In these situations, ASIO’s role is at the end—at the point when there’s an active threat to security, says Burgess. But before that point there are nearly always off-ramps and opportunities to redirect behaviour.

Government plays a key role in helping to counter violent extremism, he says, and policy agencies, law enforcement and community organisations are doing important work.

‘But the community can play a pivotal part identifying signs a teenager isn’t just going through adolescence but is heading towards radicalisation. Without knowing about these indicators, it’s much harder for us to divert them from a dangerous path.’

Security is a shared responsibility, says Burgess. He urges schools and sports clubs to notice and ask questions if young people are acting antisocially and out of character. ‘Parents and carers—notice and ask questions if your children are receiving or circulating inappropriate material online. Children often start with moderately objectionable material, which then becomes worse and worse. Identifying it early can be critical.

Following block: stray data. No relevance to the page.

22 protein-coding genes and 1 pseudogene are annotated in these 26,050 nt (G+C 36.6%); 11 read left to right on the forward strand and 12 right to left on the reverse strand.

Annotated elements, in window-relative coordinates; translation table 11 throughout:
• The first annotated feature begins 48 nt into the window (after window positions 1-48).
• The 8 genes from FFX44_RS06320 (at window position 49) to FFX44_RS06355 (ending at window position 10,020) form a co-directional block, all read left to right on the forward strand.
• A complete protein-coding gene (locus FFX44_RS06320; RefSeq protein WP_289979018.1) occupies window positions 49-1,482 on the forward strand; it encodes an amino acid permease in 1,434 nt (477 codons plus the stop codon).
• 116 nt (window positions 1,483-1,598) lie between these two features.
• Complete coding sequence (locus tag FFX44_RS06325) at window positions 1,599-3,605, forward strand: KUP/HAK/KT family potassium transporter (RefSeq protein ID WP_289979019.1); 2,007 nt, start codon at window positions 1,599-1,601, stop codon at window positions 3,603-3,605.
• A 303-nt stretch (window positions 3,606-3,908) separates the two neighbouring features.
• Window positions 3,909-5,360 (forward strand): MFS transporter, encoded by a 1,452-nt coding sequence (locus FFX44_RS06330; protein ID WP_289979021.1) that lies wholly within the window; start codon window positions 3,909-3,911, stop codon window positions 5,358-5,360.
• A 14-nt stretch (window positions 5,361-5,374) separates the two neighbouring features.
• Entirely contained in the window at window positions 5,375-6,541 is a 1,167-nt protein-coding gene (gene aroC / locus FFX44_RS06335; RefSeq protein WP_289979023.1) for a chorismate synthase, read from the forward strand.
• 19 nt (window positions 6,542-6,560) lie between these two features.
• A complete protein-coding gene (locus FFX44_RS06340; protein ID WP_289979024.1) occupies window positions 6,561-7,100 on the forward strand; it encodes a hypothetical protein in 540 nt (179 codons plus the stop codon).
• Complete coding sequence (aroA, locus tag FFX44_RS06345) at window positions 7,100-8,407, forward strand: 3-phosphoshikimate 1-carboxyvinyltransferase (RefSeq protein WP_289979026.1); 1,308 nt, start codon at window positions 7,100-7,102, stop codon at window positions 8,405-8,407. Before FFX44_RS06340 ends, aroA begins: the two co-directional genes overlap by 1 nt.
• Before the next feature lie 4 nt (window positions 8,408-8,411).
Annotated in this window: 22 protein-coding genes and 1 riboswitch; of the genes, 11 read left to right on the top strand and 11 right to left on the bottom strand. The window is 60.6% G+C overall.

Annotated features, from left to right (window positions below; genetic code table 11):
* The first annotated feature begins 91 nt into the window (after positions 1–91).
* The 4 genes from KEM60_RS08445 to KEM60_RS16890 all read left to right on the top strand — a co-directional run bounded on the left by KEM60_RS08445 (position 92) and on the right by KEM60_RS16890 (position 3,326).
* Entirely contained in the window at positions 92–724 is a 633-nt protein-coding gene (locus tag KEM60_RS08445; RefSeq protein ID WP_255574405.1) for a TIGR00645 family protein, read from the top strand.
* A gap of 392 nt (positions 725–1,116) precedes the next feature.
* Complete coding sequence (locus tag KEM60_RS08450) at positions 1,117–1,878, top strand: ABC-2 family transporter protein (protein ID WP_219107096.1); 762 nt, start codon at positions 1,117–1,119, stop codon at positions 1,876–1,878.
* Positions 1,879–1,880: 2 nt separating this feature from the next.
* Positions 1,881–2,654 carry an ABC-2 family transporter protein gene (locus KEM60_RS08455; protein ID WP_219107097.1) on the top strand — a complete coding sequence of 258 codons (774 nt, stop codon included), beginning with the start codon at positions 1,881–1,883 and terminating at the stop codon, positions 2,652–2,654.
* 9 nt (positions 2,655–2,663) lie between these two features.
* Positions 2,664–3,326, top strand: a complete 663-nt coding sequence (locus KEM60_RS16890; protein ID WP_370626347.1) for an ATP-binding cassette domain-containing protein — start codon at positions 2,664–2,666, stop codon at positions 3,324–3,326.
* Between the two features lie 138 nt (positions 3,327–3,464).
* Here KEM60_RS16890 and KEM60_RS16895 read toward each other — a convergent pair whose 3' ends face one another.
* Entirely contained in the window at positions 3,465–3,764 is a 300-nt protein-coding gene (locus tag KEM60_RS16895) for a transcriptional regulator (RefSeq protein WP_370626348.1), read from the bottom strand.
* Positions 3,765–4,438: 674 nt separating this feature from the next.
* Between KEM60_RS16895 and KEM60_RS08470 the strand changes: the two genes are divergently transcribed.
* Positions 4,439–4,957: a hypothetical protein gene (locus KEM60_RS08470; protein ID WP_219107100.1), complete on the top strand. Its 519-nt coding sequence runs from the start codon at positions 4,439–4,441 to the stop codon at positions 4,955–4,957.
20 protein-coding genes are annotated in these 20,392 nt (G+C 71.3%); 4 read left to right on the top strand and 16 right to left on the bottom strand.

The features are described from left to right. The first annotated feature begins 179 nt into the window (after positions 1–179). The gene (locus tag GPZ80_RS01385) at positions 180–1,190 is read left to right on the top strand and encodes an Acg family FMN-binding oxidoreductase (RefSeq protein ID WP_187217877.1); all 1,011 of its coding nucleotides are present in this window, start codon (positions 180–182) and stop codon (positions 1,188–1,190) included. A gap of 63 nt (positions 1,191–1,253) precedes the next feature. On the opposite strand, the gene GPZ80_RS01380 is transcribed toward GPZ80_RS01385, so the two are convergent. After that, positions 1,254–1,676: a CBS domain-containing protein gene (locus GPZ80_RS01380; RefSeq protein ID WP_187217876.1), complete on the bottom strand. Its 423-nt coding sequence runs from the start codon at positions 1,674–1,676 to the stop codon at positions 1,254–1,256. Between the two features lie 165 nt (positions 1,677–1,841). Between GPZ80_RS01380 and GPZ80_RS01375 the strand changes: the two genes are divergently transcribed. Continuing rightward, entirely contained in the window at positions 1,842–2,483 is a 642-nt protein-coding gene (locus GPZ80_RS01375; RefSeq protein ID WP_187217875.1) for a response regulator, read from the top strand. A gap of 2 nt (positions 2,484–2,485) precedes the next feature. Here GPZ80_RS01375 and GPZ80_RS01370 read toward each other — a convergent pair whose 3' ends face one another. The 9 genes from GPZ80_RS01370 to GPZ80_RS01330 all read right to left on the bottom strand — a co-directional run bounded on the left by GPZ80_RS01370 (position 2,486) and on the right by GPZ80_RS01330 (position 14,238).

‘Community leaders—notice and ask questions if young people you know are showing marked changes in their demeanour or views.’

Burgess says Australia’s security outlook remains complex, challenging and changing. Covid-19 and its associated lockdowns added considerable volatility to the mix and continue to influence the security environment.

During lockdowns, the internet brought many benefits, but more online shopping meant more cybercrime. More online engagement provided greater opportunities for radicalisation. More working from home increased the risk of cyber-enabled espionage.